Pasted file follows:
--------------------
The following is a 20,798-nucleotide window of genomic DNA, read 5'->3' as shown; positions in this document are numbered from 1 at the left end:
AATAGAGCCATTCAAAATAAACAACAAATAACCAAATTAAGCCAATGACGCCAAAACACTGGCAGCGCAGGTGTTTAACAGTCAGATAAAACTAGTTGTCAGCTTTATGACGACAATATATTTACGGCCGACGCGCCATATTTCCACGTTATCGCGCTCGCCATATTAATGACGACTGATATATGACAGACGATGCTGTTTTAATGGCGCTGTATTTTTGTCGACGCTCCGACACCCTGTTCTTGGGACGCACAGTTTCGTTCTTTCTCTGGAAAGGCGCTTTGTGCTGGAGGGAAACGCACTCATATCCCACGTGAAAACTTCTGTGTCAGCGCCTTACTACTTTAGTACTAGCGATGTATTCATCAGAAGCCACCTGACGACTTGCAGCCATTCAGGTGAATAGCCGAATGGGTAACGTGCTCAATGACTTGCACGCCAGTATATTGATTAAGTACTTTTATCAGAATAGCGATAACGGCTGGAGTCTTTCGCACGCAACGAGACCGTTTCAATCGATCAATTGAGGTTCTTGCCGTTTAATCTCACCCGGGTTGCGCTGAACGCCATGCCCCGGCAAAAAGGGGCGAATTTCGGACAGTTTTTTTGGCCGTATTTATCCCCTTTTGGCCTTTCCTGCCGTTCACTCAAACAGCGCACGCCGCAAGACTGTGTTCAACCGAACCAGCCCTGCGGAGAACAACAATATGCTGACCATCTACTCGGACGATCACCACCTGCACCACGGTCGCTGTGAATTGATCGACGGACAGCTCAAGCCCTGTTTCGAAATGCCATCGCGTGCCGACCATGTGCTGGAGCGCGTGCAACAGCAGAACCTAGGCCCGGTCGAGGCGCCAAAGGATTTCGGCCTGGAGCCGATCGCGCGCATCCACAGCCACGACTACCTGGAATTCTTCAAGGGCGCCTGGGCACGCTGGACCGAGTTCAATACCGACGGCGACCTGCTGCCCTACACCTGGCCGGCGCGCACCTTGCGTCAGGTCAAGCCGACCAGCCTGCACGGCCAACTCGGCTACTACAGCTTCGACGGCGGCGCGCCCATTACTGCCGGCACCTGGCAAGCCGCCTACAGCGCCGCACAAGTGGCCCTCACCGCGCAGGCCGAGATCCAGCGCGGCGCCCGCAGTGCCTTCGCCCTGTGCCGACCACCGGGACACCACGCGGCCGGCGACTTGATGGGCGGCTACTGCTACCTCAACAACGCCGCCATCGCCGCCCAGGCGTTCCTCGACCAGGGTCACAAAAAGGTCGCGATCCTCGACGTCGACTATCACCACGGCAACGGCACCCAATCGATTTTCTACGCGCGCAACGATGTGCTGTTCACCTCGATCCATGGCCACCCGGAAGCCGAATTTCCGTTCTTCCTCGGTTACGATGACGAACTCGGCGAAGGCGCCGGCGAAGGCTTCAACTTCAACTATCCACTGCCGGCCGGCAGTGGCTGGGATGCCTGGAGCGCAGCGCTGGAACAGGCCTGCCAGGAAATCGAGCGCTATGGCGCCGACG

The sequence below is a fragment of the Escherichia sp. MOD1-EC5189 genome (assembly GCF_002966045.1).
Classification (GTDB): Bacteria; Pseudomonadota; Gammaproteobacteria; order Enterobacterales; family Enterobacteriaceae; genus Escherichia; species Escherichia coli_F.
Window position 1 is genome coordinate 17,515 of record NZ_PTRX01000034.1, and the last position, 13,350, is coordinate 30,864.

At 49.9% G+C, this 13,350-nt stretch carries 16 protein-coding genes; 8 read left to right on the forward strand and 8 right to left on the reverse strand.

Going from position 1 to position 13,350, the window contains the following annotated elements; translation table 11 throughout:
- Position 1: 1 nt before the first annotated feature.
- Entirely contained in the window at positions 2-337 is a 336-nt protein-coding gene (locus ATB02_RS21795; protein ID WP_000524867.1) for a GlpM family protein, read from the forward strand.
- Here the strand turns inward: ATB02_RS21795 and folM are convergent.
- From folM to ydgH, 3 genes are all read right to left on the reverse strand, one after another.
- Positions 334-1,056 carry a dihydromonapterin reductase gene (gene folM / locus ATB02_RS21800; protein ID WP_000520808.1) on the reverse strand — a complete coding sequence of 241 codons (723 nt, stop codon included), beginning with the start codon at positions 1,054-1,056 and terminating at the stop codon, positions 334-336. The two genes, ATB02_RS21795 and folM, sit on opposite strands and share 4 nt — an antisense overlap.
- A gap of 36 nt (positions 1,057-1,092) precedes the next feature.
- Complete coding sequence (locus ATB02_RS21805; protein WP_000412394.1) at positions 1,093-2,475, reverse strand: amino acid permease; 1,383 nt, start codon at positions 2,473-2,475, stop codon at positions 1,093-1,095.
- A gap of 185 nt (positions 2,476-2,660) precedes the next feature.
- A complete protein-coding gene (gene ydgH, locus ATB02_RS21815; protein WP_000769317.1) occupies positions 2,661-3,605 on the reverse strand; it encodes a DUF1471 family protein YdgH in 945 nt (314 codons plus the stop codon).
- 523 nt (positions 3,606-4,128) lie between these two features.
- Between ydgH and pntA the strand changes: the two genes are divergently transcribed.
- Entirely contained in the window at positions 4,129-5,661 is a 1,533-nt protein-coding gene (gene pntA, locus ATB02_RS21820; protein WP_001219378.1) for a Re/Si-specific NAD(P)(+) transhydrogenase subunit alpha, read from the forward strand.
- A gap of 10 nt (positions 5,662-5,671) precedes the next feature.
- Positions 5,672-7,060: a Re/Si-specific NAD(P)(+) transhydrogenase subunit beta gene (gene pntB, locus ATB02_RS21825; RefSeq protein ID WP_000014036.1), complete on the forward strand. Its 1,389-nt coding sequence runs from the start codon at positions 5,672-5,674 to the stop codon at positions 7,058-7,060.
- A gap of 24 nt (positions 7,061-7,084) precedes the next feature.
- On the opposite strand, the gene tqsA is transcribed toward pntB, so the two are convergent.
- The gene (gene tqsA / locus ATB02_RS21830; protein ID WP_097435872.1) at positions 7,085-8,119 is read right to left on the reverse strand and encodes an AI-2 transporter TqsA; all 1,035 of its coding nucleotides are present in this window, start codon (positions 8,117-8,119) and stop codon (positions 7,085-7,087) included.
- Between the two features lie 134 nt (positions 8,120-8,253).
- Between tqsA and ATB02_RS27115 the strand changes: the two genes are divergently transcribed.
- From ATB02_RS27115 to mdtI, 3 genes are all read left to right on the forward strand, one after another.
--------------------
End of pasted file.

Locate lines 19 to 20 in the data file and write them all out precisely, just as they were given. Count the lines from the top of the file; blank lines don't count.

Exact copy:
- Entirely contained in the window at positions 4,129-5,661 is a 1,533-nt protein-coding gene (gene pntA, locus ATB02_RS21820; protein WP_001219378.1) for a Re/Si-specific NAD(P)(+) transhydrogenase subunit alpha, read from the forward strand.
- A gap of 10 nt (positions 5,662-5,671) precedes the next feature.